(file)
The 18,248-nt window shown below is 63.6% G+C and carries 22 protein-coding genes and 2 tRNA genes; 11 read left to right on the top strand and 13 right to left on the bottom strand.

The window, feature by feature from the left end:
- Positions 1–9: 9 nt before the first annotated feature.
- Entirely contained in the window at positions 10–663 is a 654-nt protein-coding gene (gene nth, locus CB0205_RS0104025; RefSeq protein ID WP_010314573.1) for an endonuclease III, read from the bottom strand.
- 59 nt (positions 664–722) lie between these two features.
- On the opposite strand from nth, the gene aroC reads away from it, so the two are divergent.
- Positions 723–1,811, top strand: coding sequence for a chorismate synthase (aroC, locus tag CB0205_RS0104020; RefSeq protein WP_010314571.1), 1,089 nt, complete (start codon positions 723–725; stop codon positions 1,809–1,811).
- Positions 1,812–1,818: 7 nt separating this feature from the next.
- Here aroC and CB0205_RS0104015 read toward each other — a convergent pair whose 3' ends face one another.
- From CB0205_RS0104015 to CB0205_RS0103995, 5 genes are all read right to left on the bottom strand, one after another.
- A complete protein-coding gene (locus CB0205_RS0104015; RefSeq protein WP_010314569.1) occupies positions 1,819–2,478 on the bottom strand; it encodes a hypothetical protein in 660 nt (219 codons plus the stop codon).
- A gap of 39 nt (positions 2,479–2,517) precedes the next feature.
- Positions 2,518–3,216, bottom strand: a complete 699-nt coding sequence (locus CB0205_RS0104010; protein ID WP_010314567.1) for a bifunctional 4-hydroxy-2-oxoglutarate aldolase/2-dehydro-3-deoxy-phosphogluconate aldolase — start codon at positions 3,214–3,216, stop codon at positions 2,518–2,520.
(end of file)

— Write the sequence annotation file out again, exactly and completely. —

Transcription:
The 18,248-nt window shown below is 63.6% G+C and carries 22 protein-coding genes and 2 tRNA genes; 11 read left to right on the top strand and 13 right to left on the bottom strand.

The window, feature by feature from the left end:
- Positions 1–9: 9 nt before the first annotated feature.
- Entirely contained in the window at positions 10–663 is a 654-nt protein-coding gene (gene nth, locus CB0205_RS0104025; RefSeq protein ID WP_010314573.1) for an endonuclease III, read from the bottom strand.
- 59 nt (positions 664–722) lie between these two features.
- On the opposite strand from nth, the gene aroC reads away from it, so the two are divergent.
- Positions 723–1,811, top strand: coding sequence for a chorismate synthase (aroC, locus tag CB0205_RS0104020; RefSeq protein WP_010314571.1), 1,089 nt, complete (start codon positions 723–725; stop codon positions 1,809–1,811).
- Positions 1,812–1,818: 7 nt separating this feature from the next.
- Here aroC and CB0205_RS0104015 read toward each other — a convergent pair whose 3' ends face one another.
- From CB0205_RS0104015 to CB0205_RS0103995, 5 genes are all read right to left on the bottom strand, one after another.
- A complete protein-coding gene (locus CB0205_RS0104015; RefSeq protein WP_010314569.1) occupies positions 1,819–2,478 on the bottom strand; it encodes a hypothetical protein in 660 nt (219 codons plus the stop codon).
- A gap of 39 nt (positions 2,479–2,517) precedes the next feature.
- Positions 2,518–3,216, bottom strand: a complete 699-nt coding sequence (locus CB0205_RS0104010; protein ID WP_010314567.1) for a bifunctional 4-hydroxy-2-oxoglutarate aldolase/2-dehydro-3-deoxy-phosphogluconate aldolase — start codon at positions 3,214–3,216, stop codon at positions 2,518–2,520.